and them what don't, won't
and what he don't take
the undertaker takes as you exit
--Them That Has, Gets,
The Andrew Sisters
The dice was loaded from the start
-Romeo and Juliet, Dire Straits
Maybe it's just the whole world
is like central casting.
They got it all rigged before you ever show up
--They Shoot Horses, Don't They? (1969)
We’ll never be sick a day in our lives my love
simply because we can’t afford to be
--Mink River, Brian Doyle
Sunday Homily: The Fallacy of Christian Emotionalism.
Mr. Doyle's characters live on the edge, as do the one of six Americans at or below the poverty line. Their willing health is romantic, but life doesn't deal out romance. Hard facts dictate limited resources, and everyone doesn't get everything.
Thing is, we know it. That is why everyone is afraid to make a move regarding actual health care reformation. We are all very grateful for the drugs we get and the five minutes of the doctor's time. None of us wants to be thrown on the ash heap too soon, and somewhere along the way someone instilled the idea that we have a purpose for roaming this earth (even though for many, that seems to be little beyond patronizing Costcos to lay up 128 oz. bags of artificially-colored chips.)
If we would look at our existence rationally, there are only so many resources, and they are not apportioned equally. You and I both know that we do not get Cadillac health care. We accept something middling if we are fortunate to have some sort of coverage. If we choose to show compassion, we feel for those unfortunate enough to never have been at the receiving end of the bennie chute and so must trudge along with bad teeth and pulling ramps from the side of the road in the hopes of building concoctions to keep them going.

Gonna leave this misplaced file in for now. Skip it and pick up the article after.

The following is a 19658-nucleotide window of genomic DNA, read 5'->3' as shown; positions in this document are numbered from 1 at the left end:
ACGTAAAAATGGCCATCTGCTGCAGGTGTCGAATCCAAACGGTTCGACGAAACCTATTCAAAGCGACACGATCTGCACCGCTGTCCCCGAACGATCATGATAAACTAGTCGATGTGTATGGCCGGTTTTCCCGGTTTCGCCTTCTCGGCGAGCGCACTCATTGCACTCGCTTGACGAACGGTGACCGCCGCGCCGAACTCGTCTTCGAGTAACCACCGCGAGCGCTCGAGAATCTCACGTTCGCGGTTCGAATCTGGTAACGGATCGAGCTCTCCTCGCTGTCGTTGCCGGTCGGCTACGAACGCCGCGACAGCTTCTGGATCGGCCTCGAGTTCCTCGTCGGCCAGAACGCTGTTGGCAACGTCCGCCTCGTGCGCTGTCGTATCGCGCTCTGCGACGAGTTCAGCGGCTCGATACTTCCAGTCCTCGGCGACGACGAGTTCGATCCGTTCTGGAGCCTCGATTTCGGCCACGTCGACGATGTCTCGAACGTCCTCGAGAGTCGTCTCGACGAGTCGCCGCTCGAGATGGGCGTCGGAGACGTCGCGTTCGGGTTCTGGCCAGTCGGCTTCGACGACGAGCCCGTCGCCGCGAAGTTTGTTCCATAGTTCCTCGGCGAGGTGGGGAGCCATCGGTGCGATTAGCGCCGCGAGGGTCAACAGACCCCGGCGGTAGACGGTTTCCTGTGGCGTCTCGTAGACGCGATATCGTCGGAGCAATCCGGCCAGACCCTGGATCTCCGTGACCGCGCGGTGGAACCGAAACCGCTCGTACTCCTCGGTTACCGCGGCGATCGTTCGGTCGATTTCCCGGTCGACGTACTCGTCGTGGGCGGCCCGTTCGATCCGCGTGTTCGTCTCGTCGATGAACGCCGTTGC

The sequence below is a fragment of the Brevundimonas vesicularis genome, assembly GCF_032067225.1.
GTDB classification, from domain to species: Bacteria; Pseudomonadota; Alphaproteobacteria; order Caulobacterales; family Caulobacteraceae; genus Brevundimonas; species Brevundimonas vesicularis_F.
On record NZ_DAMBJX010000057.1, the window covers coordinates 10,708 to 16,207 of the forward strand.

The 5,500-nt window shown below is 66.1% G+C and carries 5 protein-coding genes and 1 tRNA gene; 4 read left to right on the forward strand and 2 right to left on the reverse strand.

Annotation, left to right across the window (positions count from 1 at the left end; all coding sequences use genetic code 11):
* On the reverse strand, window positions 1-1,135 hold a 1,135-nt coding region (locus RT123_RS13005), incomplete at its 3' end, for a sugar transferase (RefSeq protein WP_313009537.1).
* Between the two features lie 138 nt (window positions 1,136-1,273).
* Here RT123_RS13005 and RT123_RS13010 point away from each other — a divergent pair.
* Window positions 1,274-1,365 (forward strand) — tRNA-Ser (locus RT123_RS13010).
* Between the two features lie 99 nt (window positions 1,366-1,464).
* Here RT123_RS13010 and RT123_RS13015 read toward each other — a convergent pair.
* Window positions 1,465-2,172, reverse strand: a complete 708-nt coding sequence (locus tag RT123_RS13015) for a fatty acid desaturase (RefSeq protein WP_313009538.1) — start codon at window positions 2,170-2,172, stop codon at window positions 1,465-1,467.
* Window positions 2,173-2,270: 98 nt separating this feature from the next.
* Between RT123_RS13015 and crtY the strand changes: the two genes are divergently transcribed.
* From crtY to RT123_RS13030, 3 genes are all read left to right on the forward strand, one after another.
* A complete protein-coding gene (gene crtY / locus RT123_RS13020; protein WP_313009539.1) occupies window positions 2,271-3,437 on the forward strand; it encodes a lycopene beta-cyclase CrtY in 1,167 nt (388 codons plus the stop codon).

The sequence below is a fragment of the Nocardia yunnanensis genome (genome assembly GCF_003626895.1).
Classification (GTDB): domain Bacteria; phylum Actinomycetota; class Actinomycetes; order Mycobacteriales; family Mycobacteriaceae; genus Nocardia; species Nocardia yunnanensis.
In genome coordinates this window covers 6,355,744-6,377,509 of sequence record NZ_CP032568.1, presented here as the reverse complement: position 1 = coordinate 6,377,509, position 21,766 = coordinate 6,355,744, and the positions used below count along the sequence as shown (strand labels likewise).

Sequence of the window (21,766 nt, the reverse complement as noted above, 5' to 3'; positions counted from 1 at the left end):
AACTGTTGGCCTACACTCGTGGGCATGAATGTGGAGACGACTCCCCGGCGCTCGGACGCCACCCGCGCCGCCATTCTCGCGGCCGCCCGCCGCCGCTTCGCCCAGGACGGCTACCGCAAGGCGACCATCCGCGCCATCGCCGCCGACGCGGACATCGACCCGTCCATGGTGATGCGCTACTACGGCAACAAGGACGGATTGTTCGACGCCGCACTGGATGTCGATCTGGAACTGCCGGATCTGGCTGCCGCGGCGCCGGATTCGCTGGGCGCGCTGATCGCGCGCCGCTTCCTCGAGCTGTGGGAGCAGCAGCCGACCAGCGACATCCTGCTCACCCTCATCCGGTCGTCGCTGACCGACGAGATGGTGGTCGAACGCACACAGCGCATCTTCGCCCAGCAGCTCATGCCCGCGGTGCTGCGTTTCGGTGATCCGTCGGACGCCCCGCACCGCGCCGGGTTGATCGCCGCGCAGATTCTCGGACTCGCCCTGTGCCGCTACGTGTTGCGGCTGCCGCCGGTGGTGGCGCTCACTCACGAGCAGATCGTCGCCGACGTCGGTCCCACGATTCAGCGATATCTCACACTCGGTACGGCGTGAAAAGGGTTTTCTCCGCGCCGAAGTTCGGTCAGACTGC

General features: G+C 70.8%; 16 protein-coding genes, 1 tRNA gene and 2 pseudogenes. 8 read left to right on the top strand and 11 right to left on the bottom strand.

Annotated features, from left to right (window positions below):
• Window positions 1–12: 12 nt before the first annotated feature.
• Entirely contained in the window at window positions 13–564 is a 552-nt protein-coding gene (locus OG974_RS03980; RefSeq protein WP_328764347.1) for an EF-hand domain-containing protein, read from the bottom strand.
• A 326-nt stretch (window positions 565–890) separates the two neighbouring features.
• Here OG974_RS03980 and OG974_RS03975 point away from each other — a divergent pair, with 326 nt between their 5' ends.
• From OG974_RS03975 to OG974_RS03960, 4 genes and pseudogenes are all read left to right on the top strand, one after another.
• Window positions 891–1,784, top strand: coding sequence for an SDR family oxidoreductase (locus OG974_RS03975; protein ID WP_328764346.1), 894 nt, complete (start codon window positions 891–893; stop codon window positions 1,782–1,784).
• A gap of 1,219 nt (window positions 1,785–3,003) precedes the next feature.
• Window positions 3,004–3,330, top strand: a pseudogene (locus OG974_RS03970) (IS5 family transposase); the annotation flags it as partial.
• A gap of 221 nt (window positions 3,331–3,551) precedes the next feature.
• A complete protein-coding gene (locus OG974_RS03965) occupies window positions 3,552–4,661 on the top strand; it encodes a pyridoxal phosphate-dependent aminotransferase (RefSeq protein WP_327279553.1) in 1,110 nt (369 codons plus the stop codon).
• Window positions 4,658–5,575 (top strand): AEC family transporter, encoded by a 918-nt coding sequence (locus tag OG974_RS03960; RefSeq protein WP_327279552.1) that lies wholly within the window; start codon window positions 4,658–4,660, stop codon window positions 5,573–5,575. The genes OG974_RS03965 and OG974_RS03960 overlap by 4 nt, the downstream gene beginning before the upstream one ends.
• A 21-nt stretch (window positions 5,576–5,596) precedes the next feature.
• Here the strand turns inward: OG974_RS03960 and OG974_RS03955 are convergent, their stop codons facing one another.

Instead of fearing "death panels", Ranger would welcome them, both at the state and federal levels -- death panels based upon medical realities, based in logical thinking, shucked of the emotionalism and false Christian ideas which swirl about any current efforts to address the thing.
We will not spend much time deconstructing the religious hypocrisy, but if one were to live by The Word, one would not lay up material things and would be buried in a pine box or incinerated (ashes to ashes, dust to dust). How is it the deceased enters the natural flow when hermetically sealed in a locked vault? Jesus does not speak of prolonging life in perpetuity on this physical plane. The Lazaruses and Methuselahs are few and far between. So, perpetuation of life beyond reasonable means is not a part of scripture.
Mercy, compassion and love are, however. The question is, how best to show those qualities? Is it always shown through keeping the organism alive through superhuman means, even when the sentience (soul?) has left the building (=body)? That may be interpreted as a selfish cruelty on the behalf of those who cannot let go.
The system bears a heavy burden during the final days, weeks, months and even years prior to the expiration of a critically ill person. Most Medicare costs are seen then. We prolong life that will benefit naught, except to line some health executive's pockets, and we do it unquestioningly, meeting any opposition with fierce and unthinking opposition.